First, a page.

Quite a few years ago, a colleague of mine proofread a memoir whose author had been a young Jewish girl in Poland during the Second World War. Sounds compelling, right? Sadly, in this case the story was more frustrating than compelling, because the author made absolutely no mention of the war or its effects on her or her family. Instead, her story focused entirely on the young girl’s direct experiences, most notably (or at least most memorably for the proofreader) her being bitten on the leg by a goat.

Leaving too much out 

I don’t mean to suggest that this author’s life story was not worthy of being written down, and I’m sure her descendants will love that detail about the goat, but it felt like a big part of the story was being left out. Surely it would be frustrating or confusing for the reader to know that larger events—horrific events—were happening in that time and place but the author had decided not to include any word of them in her life story. And what about a future reader who might come to the story with no knowledge of that history?

...but don't forget to
mention this too.
Now, I suppose it’s possible that somehow this girl’s family shielded her from any knowledge of events surrounding them. Perhaps she was just too young to be aware of much beyond her leg and her goat. But surely the Holocaust and Second World War warranted a mention, even if it was only to say that as a young girl the author was blissfully unaware of these things.

Your story comes with a context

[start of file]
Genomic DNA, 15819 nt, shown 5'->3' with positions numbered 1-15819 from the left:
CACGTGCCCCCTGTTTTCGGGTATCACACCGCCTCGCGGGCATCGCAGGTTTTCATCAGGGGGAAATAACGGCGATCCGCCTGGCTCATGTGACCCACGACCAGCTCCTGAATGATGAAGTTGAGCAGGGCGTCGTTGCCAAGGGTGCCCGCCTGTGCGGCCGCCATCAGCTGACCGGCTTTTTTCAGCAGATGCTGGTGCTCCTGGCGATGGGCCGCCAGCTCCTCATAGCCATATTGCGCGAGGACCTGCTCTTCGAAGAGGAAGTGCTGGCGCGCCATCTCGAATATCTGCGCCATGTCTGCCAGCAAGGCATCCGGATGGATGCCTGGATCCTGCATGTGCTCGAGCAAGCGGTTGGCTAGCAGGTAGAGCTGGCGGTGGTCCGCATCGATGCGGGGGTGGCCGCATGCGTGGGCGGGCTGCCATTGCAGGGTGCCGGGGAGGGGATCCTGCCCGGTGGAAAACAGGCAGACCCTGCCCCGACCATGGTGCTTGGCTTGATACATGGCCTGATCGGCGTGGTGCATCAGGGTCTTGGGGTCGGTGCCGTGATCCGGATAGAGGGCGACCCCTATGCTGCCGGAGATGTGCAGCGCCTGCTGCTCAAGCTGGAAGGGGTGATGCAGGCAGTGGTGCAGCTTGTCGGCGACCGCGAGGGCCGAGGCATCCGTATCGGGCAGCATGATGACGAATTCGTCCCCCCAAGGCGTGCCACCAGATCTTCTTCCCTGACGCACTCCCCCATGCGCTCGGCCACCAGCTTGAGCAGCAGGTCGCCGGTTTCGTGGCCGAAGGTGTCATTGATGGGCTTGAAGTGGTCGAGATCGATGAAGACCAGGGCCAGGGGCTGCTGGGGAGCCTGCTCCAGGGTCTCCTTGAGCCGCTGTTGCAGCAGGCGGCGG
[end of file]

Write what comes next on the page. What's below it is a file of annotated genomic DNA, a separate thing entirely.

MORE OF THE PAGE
Your story is just that—your story—but it takes place in a larger context of place and time. That larger context matters to your readers, so give them at least a taste of it. You don’t need to provide an extensive background on world or national events; a few well-placed sentences can often do the trick, and the focus can be local if that is what is most relevant to your story.

Some of the older guys were getting drafted and going to Vietnam, and some of them didn’t come back. I wasn’t thinking much about that, though, not with the state baseball championship just a week away.
 That was the time of the Big Snow, January 1945. Almost four feet of snow on the ground, roads would get cleared only to drift over again, a neighbor across the way took sick and died because the doctor couldn’t get to him. And there sat I, stuck in our old farmhouse, about to burst with my first baby.
 The above sentences provide some context without going into unnecessary detail. They’re just enough to let the reader know a little more about how your story fits into the bigger picture. Whether you’re writing primarily for your own family or for a wider audience, your readers will appreciate that information—along with the more personal details of how you were bitten by a goat or stuck in the snow or threw a baseball through the living room window.

Picture credit: Goat photo and German soldier stock images from GraphicStock.

Thursday, April 7, 2016

I Stop Editing When I Start Seeing Giggles

Editing is intensive work. It takes a level of concentration that a normal human being can sustain only for a limited time. An editor can go a little beyond that time, but still, we all come to a point where we just can’t think anymore.

In my case, though, my eyes often give out before my brain does. Sometimes, with my tired, scratchy eyes, I see things that aren’t there. For example, not too many weeks ago, I copyedited a book by someone who was once in a rock band. I was editing along late one afternoon when I came across a sentence very similar to this:

We giggled for the rest of the year.

“Gee,” thought I, “that’s a long time to giggle. There might have been marijuana, but still….” Then I blinked my eyes hard, zoomed in from 180 to 200 percent, and… Oh, gigged. They gigged for the rest of the year. Well, that made sense, for a rock band.


It was time to step away from the manuscript. I’d edited for a good five hours, and that’s my limit. If I do more, I start seeing giggles everywhere.